View the Project Area map PDF/printable version .
In 2012, the Metro Board of Directors (Metro Board) requested staff to assess the feasibility of repurposing the Local North Section of the Metro-owned Harbor Subdivision rail right-of-way (ROW) as an active transportation corridor. The resulting Rail to River Intermediate Active Transportation Corridor Feasibility Study (Feasibility Study) in 2014 indicated that a bike and pedestrian path along the Project corridor would provide significant enhancements to the regional transportation network, while creating innovative environmental, economic, and mobility benefits for the surrounding communities. In October 2014, the Metro Board approved funding for environmental clearance, design, and outreach for Segment A as well as the Alternative Analysis for Segment B.
Currently, pedestrians and bicyclists travel along the Project corridor with very few no facilities to support their travel patterns. Safe, comfortable, and convenient access for existing bicycle and pedestrian volumes is significantly impeded by restricted amenities on the south side of Slauson Avenue, with narrow and over-crowded sidewalks. On the north side of Slauson Avenue (location of the Project ROW), sidewalks are non-existent, creating inadequate passage for all users, including bus rider access to multiple bus stops along the Project corridor.
The 2014 Feasibility Study generated a high level of interest from members of various communities and received attention from local and regional media news sources. The Project receives strong support from local jurisdictions, community organizations, and elected officials, because it promotes improved traveling conditions, encourages utilization of mass transit, and provides opportunities for upward mobility in underserved areas.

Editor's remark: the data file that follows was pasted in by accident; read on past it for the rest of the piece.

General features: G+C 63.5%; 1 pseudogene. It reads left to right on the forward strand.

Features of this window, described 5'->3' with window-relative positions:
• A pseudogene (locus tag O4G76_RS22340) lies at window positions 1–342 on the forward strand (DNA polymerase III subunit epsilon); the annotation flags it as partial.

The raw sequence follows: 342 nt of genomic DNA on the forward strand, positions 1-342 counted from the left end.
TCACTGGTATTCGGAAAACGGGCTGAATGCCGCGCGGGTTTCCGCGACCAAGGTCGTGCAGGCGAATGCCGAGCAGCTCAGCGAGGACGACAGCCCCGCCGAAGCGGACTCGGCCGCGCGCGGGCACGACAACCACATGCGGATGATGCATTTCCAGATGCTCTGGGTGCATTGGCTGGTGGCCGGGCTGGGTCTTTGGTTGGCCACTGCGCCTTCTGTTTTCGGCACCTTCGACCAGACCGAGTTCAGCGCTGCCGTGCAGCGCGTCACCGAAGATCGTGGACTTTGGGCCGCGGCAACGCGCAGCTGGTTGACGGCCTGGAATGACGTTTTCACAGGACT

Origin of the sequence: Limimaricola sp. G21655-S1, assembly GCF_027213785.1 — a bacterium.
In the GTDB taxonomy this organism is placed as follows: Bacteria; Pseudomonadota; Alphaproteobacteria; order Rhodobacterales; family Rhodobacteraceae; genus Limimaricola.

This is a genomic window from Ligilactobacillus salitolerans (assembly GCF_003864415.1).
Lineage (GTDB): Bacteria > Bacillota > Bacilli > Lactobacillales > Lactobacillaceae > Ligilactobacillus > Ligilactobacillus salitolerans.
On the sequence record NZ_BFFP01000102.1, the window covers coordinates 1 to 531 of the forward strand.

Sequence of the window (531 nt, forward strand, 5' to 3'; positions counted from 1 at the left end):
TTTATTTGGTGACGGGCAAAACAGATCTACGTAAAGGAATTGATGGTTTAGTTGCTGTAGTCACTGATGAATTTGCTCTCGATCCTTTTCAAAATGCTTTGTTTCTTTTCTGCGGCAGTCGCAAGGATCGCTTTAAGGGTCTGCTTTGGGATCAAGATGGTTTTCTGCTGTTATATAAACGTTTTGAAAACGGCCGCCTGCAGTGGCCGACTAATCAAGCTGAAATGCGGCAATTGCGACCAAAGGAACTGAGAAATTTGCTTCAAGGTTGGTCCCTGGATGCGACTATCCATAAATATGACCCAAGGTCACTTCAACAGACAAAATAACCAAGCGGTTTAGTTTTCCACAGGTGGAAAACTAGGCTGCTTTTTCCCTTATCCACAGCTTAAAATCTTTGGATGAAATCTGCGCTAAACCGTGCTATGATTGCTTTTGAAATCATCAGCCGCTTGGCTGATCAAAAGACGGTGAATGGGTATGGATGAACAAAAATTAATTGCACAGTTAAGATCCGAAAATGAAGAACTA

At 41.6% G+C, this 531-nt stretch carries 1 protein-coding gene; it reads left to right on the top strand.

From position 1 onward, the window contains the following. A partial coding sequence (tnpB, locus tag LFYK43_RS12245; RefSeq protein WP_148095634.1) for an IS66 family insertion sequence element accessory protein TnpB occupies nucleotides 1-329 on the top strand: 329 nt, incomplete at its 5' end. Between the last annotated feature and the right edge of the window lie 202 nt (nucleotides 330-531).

The improved connectivity of public transportation networks will provide local residents with more transportation choices by connecting to the Metro Blue Line, Silver Line (I-110 Harbor Freeway Transit Way), and the future Crenshaw/LAX LRT Line. The Harbor Subdivision rail right-of-way has been underutilized for many years, but this project will support many local and regional planning efforts (such as Metro’s First Mile Last Mile Strategic Plan, Complete Streets, and 2012-2035 Regional Transportation Plan and Sustainable Community Strategies) to improve the quality of life in Los Angeles County.
The project development process follows two project timelines, one for Segment A and one for Segment B. These timelines are separate because each segment is in a different stage of development.
Segment A, which stretches from the future Metro Crenshaw/LAX Line Fairview Heights Station to the Metro Blue Line Slauson Station, has completed the environmental clearance and initial design phase. The project is currently preparing to enter into the final design/engineering and construction phases.
Segment B extends the corridor further from the Metro Blue Line Slauson Station to the Los Angeles River on the eastern-end along Randolph Street. In March 2017, Metro completed the Alternative Analysis and identified Randolph Street as the Locally Preferred Alternative. Segment B is entering the environmental clearance and preliminary engineering phase.
Public input is valuable and welcomed! You are strongly encouraged to attend the series of Metro-hosted community meetings for the Active Transportation Rail to River Corridor Project. Each meeting will provide the public with opportunities to comment and ask questions at various stages throughout the process. Follow this page for meeting updates.
Please join us on:
- There are no meetings scheduled at this time.